Terese Crowning – An Image of Ecstatic Birth

Terese Crowning - An Image of Ecstatic Birth

In this image, taken originally from Ina May Gaskin’s, Guide to Childbirth (2003), and found on the Birth Rites website, a woman named Terese gives birth to her first child, an eight-pound baby, after twenty-four hours of labor.[1]   Photographed as her baby was crowning, the image contradicts the societal insinuation that birth must be painful.  Terese is also a slim woman.  Thus the happy crowning of her child contradicts the idea that small women cannot birth comfortably.

Quite frequently, women who choose to birth their children naturally are described in our culture as crazy, masochistic or tough since they have decided to “endure the pain of birth.”  In fact, although some amount of pain is a part of the birth experience for many women who give birth naturally, the categorization of these women in such a way overemphasizes the role that pain plays in the birthing process.  While working both as a student and a battlefield doctor with women in different environments around the world, Dr. Grantly Dick-Read, a pioneer of the natural birth movement, famously realized in the early twentieth-century (first discovered during his training in London in 1913) that there was a direct connection between fear of birth and pain felt in labor.  The more tense and fearful a woman was of giving birth, the more likely it was that she would report having felt pain during the process.[2]  Dick-Read encountered many women who chose not to undergo any interventions during birth (e.g. use of chloroform), approaching birth in a matter-of-fact manner, and yet who also appeared to experience birth much less painfully than did the women who were frightened of labor and asked for treatment..[3]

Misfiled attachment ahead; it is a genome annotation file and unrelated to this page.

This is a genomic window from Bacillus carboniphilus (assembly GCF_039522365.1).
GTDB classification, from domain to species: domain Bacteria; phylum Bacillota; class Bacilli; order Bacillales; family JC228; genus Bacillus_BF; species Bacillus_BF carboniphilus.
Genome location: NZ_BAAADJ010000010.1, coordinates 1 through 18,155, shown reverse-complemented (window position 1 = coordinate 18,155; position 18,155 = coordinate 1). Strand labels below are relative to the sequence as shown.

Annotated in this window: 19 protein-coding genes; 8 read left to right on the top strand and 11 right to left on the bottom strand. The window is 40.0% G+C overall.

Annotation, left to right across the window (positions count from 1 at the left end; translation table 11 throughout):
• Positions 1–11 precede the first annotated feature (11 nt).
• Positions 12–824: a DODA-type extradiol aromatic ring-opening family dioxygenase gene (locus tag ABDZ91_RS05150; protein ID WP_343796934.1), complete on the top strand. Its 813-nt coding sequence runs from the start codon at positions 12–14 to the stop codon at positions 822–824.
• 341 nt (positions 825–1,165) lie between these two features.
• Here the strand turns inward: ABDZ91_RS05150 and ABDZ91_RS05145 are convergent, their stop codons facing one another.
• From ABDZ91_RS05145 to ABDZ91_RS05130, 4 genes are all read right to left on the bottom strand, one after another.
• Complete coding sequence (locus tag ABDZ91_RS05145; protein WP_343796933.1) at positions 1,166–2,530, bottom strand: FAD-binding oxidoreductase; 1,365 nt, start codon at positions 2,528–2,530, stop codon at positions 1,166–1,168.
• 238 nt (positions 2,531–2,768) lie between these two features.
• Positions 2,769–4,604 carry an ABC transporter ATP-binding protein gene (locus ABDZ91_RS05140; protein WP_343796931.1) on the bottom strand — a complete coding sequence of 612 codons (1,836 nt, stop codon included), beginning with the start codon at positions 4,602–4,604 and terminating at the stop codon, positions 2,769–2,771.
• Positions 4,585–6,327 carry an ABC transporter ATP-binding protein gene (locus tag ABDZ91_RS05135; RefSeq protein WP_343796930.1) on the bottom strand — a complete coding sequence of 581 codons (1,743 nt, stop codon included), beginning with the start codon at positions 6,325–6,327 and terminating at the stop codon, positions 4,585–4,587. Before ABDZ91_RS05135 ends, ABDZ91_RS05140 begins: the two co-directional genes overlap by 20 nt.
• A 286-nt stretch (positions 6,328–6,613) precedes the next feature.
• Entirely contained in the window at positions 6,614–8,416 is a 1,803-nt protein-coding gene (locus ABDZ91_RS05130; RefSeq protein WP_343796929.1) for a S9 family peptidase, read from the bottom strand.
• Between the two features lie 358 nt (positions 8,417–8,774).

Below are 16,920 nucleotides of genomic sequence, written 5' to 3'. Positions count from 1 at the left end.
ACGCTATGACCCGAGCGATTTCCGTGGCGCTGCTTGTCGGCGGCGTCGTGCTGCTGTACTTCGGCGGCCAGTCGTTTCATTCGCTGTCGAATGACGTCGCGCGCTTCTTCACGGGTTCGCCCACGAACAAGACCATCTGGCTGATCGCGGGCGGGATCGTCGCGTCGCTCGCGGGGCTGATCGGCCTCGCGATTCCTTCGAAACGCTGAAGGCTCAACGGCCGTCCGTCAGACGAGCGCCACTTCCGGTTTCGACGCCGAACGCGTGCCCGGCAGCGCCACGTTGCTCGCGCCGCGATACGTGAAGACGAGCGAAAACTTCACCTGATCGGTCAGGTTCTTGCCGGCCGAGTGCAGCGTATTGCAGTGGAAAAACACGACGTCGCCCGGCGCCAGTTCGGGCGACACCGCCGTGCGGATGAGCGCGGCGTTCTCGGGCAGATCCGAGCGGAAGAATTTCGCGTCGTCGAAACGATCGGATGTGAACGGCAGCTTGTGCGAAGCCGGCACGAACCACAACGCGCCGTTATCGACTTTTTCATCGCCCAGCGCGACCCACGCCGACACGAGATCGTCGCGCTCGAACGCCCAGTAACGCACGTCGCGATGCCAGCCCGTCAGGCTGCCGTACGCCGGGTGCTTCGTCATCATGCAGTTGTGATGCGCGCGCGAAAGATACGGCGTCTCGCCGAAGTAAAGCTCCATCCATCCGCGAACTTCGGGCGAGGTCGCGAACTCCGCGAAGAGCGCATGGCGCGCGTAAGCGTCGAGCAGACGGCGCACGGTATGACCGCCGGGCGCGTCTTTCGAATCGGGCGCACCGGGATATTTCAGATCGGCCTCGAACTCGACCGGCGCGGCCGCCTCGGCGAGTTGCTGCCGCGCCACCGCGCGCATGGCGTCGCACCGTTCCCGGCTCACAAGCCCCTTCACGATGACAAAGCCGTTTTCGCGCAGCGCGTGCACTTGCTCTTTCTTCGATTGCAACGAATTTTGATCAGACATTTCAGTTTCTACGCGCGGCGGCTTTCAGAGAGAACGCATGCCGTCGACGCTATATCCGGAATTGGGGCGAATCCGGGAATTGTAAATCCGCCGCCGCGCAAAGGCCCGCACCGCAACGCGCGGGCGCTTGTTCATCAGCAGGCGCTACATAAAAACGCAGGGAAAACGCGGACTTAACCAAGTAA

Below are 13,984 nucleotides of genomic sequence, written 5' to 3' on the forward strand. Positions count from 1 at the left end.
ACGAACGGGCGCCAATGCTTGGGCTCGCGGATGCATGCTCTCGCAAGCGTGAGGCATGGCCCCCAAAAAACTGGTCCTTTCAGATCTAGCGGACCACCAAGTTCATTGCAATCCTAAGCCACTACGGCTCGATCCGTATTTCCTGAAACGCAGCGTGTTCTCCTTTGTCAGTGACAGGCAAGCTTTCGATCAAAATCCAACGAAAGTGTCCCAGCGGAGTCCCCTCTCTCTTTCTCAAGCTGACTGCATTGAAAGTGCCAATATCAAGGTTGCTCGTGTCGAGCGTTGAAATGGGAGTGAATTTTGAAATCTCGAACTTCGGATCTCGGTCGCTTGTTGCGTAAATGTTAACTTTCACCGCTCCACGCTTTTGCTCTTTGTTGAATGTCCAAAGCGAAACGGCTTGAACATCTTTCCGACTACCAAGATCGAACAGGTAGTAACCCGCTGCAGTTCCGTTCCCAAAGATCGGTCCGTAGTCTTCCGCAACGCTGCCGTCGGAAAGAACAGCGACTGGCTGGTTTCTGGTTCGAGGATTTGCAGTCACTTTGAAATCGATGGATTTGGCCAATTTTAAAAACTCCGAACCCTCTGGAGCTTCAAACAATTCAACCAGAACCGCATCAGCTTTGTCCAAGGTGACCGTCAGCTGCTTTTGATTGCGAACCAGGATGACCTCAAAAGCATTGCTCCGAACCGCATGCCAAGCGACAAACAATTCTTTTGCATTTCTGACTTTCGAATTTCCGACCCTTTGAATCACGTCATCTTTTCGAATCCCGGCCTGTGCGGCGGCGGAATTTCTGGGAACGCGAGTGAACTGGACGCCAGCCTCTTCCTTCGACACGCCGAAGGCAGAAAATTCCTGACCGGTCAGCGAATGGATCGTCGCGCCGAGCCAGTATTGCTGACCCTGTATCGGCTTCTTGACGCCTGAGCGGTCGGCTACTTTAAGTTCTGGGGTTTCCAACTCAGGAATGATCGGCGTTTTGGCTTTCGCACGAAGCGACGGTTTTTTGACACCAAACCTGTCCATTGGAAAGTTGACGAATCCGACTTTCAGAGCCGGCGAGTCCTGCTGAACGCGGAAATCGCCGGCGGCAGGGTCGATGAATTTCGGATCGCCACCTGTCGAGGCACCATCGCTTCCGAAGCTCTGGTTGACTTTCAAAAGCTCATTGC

We now know that relaxation exercises are very important to an easier and more relaxed birth experience—for both mother and child.  Although the sensations that a woman feels during labor can be highly uncomfortable and painful too, her ability to trust her body, breathe and relax enables her to diminish her pain and focus on her emerging baby.   And in fact, as is seen in this photo of Terese, birth need not be a painful event for some!  Terese had a drug-free birth.  Thus her ecstasy is a natural ecstasy, experienced as nature takes its course and she welcomes her baby into the world.[3]   

As Ina May explains, there are cases that she has seen in her many years as a midwife in which a woman not only does not experience pain during birth, but actually experiences ecstasy in the process.[4]  The recent movie, Orgasmic Birth, has footage that attests to this.  These ecstatic births most often occur when the woman is relaxed and unafraid of labor.  Regardless of whether a woman experiences ecstasy or not during labor, however, it is clear that relaxation reduces pain and makes birth very manageable for the woman who births naturally.

An image such as the photo of Terese is very empowering and calming for the pregnant woman, encouraging her not to be afraid.  Such a photo also helps others to transform their understandings of what it is to give birth.

[1] Ina May Gaskin, Ina May’s Guide to Childbirth, New York: Bantam, 2003, 162-163.

[2] Ibid 150-156.

.[3] Ibid 155.

[3] Ibid 163.

[4] Ibid.